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Security hole leaves Microsoft's Excel vulnerable

The company says it is working to close a security hole in its Excel spreadsheet program that could open computers to attack while bypassing warning systems.

Microsoft said it is working to close a security hole in its Excel spreadsheet program that could open computers to attack while bypassing warning systems.

The bug in Excel 2000 could yield control of the target computer, security analysts warned.

The vulnerability lets an attacker create an Excel file (.xls) that, upon being opened, can execute code placed in a dynamic link library (DLL). DLLs are files that application programmers use to share code among various Windows applications.

The exploit, demonstrated by Bulgarian bug hunter Georgi Guninski, requires two steps. First, the malicious code must be planted in the DLL or within reach via a file-sharing network. After that, the exploit's victim must open the booby-trapped Excel file.

Security experts said that existing security holes facilitate the first step.

"There are several previous security vulnerabilities that allow a malicious user to download a file to a victim's computer," analyst Elias Levy warned in a security alert. "Those attacks may be combined with this one to breach a system."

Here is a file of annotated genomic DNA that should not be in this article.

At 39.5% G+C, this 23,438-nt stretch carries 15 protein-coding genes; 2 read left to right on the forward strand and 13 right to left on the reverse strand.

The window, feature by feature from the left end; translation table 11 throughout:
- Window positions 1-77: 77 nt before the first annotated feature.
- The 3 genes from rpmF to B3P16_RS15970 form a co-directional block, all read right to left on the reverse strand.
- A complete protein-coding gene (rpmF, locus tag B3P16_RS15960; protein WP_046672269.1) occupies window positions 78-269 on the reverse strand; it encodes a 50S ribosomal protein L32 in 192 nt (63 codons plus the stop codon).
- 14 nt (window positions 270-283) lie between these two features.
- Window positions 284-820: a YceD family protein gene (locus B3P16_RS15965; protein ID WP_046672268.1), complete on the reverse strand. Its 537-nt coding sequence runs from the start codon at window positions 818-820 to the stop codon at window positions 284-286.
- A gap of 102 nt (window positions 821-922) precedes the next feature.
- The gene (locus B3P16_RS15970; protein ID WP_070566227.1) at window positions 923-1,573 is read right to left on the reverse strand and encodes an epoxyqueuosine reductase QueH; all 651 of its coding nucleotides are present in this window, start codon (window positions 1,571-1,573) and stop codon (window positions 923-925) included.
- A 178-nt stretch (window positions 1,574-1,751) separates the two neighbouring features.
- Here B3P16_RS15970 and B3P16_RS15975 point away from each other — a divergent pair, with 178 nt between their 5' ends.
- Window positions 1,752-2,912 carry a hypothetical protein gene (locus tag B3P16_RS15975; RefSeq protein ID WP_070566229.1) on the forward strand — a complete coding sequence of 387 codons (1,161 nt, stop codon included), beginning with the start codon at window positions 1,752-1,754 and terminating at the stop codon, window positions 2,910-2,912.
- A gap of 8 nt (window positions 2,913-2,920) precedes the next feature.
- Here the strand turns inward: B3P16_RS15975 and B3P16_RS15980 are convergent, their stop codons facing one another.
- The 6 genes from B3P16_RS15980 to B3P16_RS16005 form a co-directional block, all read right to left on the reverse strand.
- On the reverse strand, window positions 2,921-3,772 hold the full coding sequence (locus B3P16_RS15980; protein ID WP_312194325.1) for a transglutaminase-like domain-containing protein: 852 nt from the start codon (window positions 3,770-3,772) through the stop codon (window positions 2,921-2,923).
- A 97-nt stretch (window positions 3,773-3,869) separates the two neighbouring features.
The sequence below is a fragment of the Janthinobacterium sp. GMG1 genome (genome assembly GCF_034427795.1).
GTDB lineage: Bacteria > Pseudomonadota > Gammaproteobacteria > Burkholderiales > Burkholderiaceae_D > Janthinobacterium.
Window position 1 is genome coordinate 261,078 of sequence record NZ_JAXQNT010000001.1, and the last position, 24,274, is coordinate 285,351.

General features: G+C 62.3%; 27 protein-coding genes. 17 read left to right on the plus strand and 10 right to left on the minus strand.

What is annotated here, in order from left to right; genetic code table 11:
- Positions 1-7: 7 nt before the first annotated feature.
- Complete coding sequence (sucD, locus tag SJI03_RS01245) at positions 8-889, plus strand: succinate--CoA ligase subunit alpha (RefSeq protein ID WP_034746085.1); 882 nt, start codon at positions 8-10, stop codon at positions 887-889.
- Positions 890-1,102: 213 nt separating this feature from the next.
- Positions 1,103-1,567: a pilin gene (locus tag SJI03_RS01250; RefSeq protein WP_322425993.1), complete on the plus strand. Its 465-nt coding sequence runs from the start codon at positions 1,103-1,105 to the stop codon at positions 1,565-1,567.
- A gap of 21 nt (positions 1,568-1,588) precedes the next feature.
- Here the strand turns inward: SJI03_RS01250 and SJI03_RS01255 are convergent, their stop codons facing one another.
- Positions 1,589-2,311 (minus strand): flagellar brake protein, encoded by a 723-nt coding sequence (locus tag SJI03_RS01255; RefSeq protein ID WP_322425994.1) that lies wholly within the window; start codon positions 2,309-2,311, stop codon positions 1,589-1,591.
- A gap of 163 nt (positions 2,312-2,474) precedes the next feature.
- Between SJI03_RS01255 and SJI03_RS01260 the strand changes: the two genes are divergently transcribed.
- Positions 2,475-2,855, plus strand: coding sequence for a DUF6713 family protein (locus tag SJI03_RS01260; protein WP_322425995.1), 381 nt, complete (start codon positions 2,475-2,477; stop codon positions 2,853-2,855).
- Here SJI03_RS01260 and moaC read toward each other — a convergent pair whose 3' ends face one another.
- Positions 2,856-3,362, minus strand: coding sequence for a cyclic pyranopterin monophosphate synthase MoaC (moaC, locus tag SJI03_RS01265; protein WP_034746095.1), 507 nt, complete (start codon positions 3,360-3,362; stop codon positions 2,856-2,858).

Levy added that the DLL with hostile code could be accessed over the Internet as long as no firewall prevented the transfer.

Microsoft's Internet applications usually warn people who download potentially hostile code. Recent security upgrades to the company's Outlook productivity software suite and Outlook Express email shored up those products against security abuses, stopping some scripts from running automatically and applying "security zone" restrictions on incoming Outlook email.

Scripts are chunks of code that take actions on a computer automatically. Microsoft's Visual Basic Scripts (VBScripts) were at the heart of the "I Love You" bug and knockoffs that crippled email systems and caused billions of dollars' worth of damage in May.

But Guninski's Excel exploit bypasses those kinds of warnings and restrictions.

The exploit "makes no use of Visual Basic Scripting, and therefore the user will not get any warning about opening a potentially dangerous file," Levy warned. "It should also be noted that many Web browsers, including Internet Explorer, default to opening links to MS Office files without asking the user whether they want to save the file or open it."

A Microsoft representative said the company is working on a patch.

The Excel problem under investigation today is the second that Guninski has demonstrated with the product this summer. Last month, Guninski showed that software shipped with Excel and PowerPoint--Microsoft's slide presentation software--let a Web page save files anywhere on the computer, including in the start-up directory. That scenario could let a hostile file run as a local file with security clearance to do anything.